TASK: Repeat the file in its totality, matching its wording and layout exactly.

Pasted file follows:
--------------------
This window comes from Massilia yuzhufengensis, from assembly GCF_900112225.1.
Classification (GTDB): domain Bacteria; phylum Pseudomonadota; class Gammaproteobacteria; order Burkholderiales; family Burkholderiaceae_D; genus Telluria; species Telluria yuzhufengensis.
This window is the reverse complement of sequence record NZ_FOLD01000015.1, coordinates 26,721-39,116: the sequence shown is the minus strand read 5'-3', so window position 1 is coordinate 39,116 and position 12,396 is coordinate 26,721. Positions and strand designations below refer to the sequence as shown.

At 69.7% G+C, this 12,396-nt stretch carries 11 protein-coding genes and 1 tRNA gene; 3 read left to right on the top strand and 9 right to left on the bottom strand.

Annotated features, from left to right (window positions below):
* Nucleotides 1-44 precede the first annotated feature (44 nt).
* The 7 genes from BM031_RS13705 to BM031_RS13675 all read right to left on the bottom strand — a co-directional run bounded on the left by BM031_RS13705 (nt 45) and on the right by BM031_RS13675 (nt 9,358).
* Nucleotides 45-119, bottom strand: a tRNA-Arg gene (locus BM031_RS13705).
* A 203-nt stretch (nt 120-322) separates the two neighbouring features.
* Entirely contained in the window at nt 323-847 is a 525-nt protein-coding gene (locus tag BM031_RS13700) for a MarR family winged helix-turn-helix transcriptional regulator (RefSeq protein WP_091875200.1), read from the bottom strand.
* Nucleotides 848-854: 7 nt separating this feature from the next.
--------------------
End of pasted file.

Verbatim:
This window comes from Massilia yuzhufengensis, from assembly GCF_900112225.1.
Classification (GTDB): domain Bacteria; phylum Pseudomonadota; class Gammaproteobacteria; order Burkholderiales; family Burkholderiaceae_D; genus Telluria; species Telluria yuzhufengensis.
This window is the reverse complement of sequence record NZ_FOLD01000015.1, coordinates 26,721-39,116: the sequence shown is the minus strand read 5'-3', so window position 1 is coordinate 39,116 and position 12,396 is coordinate 26,721. Positions and strand designations below refer to the sequence as shown.

At 69.7% G+C, this 12,396-nt stretch carries 11 protein-coding genes and 1 tRNA gene; 3 read left to right on the top strand and 9 right to left on the bottom strand.

Annotated features, from left to right (window positions below):
* Nucleotides 1-44 precede the first annotated feature (44 nt).
* The 7 genes from BM031_RS13705 to BM031_RS13675 all read right to left on the bottom strand — a co-directional run bounded on the left by BM031_RS13705 (nt 45) and on the right by BM031_RS13675 (nt 9,358).
* Nucleotides 45-119, bottom strand: a tRNA-Arg gene (locus BM031_RS13705).
* A 203-nt stretch (nt 120-322) separates the two neighbouring features.
* Entirely contained in the window at nt 323-847 is a 525-nt protein-coding gene (locus tag BM031_RS13700) for a MarR family winged helix-turn-helix transcriptional regulator (RefSeq protein WP_091875200.1), read from the bottom strand.
* Nucleotides 848-854: 7 nt separating this feature from the next.